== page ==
This section contains information on characteristic stresses of sawn timber.
Characteristic stresses are those stresses that can safely be sustained by a particular size and grade of timber at a specified moisture content under briefly applied loads.
As defined in NZS 3603, characteristic stress or strength is an estimate of the lower 5th-percentile value determined with 75% confidence, from tests on a representative sample of full size test specimens.
For stiffness properties (ie modulus of elasticity), the characteristic value is the mean value.
The most reliable characteristic stresses for structural timber products are those derived from testing sawn timber in the sizes and grades used in structures (in-grade testing).
Because of the costs involved this has been done only on a few sizes of radiata pine sawn timber in bending and tension.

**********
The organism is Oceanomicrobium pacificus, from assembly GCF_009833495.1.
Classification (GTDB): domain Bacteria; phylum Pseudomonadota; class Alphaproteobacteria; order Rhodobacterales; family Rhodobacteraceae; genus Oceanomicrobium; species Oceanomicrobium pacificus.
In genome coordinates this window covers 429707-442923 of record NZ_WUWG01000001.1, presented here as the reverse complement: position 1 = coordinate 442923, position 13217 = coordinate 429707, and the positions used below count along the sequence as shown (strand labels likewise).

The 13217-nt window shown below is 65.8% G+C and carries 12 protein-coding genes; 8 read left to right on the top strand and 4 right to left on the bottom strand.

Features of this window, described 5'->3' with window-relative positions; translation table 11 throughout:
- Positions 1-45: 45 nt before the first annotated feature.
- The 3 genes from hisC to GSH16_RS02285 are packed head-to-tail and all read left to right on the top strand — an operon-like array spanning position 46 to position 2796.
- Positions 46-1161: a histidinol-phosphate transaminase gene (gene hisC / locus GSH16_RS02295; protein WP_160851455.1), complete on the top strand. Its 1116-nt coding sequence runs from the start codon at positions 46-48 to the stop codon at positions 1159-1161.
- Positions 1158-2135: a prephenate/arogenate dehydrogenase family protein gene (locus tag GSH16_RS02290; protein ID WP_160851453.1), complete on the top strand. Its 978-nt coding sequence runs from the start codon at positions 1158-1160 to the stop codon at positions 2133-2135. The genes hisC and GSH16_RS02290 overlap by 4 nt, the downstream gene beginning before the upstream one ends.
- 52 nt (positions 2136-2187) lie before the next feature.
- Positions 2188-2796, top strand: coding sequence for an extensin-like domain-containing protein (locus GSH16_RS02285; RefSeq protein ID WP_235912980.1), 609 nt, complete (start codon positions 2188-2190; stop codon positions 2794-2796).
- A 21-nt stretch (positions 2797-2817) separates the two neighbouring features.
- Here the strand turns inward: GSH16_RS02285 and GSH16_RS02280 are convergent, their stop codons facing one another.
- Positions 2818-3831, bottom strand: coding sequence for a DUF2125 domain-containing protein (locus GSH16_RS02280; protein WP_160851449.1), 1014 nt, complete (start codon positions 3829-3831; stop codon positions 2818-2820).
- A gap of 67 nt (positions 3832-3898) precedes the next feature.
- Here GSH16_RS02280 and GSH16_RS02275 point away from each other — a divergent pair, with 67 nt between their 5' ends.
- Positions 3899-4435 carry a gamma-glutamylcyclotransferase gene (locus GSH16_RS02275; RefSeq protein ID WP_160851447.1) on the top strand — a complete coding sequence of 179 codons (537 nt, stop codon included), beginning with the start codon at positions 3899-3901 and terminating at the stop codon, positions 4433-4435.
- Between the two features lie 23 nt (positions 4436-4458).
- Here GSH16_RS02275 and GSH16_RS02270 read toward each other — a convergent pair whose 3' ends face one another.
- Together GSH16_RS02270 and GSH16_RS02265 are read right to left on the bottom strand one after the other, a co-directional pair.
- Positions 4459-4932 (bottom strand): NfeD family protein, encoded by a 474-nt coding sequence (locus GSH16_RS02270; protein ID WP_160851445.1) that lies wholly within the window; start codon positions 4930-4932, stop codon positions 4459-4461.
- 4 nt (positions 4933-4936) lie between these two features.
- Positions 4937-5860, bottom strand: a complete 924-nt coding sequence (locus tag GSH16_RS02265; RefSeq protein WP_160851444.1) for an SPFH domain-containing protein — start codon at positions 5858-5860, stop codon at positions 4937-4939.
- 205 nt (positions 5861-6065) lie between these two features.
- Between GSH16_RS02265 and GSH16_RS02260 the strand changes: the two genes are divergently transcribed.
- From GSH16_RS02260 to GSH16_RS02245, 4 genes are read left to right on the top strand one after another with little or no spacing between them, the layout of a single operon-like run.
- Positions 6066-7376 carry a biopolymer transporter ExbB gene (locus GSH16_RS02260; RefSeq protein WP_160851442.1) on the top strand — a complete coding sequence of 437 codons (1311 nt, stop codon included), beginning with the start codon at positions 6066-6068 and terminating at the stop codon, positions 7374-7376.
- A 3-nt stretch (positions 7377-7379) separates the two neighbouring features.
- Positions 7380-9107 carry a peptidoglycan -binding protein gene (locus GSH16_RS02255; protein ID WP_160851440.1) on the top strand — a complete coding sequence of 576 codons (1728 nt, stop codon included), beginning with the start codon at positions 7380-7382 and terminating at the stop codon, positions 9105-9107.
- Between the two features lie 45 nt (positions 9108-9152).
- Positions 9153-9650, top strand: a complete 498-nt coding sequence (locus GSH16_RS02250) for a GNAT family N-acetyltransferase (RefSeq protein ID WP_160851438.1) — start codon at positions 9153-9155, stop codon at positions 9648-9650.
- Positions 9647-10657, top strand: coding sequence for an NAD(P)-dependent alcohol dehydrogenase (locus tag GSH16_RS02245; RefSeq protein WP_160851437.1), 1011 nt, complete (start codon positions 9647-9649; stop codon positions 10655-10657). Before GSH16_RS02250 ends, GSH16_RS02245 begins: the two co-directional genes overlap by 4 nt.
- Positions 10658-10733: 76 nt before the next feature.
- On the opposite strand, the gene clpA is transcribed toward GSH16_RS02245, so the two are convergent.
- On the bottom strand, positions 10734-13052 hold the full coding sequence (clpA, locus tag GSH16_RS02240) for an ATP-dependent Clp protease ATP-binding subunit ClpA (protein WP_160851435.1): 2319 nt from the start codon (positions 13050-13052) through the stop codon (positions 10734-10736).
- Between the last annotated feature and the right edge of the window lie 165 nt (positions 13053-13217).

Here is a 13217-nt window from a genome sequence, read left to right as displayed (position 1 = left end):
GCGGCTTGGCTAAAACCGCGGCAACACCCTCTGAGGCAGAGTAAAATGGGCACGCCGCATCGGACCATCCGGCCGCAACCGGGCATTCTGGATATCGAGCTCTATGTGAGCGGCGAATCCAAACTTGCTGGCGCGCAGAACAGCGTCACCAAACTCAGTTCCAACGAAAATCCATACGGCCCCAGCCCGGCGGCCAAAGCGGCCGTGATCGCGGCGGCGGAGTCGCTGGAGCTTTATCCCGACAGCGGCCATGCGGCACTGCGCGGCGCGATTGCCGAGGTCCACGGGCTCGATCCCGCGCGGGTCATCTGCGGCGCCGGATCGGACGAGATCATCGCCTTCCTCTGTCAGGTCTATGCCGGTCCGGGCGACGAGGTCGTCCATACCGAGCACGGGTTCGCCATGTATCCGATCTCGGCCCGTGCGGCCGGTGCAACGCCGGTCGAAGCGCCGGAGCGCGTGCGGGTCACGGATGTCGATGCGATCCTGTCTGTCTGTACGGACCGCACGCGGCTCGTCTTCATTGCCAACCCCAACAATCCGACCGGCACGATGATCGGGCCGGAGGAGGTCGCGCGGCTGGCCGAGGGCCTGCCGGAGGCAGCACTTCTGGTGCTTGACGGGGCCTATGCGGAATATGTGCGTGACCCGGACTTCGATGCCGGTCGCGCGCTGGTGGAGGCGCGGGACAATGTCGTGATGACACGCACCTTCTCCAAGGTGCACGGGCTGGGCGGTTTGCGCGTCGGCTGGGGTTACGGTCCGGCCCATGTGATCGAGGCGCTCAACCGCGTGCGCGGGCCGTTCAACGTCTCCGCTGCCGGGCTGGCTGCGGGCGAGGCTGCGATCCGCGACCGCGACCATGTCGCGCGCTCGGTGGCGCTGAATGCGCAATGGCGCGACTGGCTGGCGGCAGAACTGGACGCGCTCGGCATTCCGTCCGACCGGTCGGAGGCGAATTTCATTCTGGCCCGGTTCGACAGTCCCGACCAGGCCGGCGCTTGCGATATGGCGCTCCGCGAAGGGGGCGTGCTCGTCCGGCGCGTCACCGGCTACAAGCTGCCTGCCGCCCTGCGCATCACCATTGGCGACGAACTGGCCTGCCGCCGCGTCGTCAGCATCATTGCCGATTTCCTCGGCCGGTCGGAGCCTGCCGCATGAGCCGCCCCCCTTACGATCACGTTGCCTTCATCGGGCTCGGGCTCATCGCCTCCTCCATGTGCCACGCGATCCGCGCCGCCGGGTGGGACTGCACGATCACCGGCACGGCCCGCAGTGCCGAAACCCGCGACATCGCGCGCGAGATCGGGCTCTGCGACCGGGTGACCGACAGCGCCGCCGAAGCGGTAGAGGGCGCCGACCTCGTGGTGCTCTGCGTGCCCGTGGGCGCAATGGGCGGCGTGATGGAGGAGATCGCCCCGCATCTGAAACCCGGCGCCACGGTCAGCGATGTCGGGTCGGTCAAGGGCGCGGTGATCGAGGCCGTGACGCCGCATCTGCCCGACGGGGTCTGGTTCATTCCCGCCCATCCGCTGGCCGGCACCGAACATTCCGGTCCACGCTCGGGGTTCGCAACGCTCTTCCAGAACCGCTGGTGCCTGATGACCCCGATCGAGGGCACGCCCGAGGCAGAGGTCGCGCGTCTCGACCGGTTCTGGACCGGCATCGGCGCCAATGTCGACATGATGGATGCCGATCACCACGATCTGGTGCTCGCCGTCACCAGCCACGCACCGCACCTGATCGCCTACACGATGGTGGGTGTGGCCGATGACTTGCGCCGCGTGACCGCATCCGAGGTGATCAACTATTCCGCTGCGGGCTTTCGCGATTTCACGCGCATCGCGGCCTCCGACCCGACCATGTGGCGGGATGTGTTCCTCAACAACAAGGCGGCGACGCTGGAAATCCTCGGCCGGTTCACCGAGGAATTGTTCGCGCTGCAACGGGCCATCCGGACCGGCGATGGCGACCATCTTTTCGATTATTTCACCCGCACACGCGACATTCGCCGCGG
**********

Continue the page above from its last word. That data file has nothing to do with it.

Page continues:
The more traditional method is to modify strength properties obtained from small clear (defect-free) specimens of timber.
With recent moves away from visual grading to a system of verified strength classes, the need for derivation of characteristic stresses for structural timber has diminished.
However, if a producer wants to market non-standard grades or species for engineering uses, it is necessary to derive characteristic stresses for design, from the results of in-grade testing as described in the following section.